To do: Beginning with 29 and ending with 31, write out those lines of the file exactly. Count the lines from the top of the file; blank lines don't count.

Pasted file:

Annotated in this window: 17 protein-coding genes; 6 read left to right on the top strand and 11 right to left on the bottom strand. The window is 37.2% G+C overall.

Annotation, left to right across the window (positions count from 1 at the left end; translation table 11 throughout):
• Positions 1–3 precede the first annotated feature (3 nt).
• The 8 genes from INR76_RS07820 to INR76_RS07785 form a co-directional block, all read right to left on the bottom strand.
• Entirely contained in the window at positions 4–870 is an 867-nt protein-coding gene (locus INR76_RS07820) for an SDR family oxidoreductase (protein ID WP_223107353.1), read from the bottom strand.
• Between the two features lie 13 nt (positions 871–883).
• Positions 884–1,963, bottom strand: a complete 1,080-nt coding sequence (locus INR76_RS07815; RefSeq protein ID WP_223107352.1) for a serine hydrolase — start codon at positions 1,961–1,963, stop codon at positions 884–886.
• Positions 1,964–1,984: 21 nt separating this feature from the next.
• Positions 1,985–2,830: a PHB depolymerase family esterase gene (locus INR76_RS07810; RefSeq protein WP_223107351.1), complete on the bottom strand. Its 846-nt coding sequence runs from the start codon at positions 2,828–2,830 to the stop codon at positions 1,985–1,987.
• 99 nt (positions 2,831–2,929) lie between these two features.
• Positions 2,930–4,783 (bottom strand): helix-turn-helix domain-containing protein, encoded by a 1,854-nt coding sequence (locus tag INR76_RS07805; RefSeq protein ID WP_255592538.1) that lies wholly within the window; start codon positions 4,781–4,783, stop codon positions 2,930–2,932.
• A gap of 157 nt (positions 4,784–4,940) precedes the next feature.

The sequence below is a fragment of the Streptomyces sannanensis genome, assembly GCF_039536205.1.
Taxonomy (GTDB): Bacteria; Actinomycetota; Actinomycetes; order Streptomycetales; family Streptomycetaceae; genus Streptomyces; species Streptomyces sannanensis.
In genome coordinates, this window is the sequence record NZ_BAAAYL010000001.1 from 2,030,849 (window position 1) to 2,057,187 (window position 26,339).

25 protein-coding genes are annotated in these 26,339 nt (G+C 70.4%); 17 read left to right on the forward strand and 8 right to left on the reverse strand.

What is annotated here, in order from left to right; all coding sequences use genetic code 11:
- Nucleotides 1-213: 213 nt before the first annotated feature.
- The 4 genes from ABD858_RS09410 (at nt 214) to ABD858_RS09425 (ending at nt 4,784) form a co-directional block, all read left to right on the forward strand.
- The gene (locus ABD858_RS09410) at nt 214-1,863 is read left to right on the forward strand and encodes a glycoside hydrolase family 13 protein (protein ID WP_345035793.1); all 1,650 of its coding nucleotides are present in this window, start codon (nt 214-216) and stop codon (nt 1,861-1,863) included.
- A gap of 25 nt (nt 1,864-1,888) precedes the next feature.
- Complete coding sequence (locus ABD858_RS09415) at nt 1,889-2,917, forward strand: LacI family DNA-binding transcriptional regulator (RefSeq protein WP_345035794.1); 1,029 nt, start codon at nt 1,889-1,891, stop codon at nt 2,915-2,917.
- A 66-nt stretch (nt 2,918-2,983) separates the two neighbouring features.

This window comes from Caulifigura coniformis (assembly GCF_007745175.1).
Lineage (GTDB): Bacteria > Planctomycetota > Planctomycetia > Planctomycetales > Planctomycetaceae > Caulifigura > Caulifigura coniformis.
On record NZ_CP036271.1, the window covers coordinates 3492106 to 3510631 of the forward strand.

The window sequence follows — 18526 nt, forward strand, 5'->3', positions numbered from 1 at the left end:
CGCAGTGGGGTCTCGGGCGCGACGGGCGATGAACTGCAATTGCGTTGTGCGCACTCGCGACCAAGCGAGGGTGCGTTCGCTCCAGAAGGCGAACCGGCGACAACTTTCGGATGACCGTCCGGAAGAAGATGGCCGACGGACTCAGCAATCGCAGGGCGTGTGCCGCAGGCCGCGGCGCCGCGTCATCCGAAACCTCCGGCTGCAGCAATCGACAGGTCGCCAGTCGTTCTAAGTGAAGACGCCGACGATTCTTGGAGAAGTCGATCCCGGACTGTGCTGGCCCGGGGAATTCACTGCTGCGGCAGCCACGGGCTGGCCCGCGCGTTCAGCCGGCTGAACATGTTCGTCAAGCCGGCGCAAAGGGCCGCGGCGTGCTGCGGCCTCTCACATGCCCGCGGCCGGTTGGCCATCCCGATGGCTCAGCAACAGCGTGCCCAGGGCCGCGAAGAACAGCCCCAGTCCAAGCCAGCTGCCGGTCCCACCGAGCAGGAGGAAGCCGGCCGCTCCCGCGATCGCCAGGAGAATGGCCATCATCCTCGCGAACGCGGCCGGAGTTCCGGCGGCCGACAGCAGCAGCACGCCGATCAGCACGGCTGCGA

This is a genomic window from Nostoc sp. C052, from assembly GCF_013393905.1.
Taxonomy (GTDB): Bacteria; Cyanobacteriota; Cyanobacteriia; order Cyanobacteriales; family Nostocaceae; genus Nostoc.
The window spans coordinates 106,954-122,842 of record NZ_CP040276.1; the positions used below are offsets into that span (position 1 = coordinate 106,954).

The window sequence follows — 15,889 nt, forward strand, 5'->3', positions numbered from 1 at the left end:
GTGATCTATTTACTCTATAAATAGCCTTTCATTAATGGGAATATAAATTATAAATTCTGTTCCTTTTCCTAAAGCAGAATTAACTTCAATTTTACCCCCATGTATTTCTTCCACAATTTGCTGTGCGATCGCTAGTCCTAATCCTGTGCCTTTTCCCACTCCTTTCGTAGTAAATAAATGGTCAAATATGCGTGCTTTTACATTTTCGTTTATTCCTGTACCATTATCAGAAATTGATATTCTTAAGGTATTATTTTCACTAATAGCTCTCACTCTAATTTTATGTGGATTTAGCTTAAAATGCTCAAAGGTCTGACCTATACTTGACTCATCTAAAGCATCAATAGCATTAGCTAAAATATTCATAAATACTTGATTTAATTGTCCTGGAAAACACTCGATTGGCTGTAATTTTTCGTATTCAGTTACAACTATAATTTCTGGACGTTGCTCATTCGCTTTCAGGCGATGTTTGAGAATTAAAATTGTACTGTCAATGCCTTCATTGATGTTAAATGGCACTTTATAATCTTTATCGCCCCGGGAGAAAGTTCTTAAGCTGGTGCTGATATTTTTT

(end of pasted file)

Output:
This is a genomic window from Nostoc sp. C052, from assembly GCF_013393905.1.
Taxonomy (GTDB): Bacteria; Cyanobacteriota; Cyanobacteriia; order Cyanobacteriales; family Nostocaceae; genus Nostoc.
The window spans coordinates 106,954-122,842 of record NZ_CP040276.1; the positions used below are offsets into that span (position 1 = coordinate 106,954).